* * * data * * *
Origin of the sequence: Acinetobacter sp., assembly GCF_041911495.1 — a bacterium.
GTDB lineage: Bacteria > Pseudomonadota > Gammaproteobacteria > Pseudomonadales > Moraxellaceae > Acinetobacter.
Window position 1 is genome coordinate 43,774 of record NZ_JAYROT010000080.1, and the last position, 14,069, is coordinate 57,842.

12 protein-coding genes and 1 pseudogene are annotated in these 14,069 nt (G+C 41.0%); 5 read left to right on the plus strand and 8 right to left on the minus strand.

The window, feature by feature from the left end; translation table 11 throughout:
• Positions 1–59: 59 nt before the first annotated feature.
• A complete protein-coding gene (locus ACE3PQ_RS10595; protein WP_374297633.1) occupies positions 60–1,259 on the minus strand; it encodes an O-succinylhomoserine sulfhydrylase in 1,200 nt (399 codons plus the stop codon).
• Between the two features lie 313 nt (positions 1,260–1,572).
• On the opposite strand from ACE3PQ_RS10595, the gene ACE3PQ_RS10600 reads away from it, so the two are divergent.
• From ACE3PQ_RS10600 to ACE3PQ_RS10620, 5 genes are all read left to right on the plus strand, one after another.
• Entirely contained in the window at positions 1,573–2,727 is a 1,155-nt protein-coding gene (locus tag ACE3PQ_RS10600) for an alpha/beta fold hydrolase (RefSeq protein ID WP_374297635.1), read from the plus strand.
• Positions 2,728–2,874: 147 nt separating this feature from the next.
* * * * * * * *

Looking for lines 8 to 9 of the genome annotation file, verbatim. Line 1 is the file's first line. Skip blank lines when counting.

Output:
• Between the two features lie 313 nt (positions 1,260–1,572).
• On the opposite strand from ACE3PQ_RS10595, the gene ACE3PQ_RS10600 reads away from it, so the two are divergent.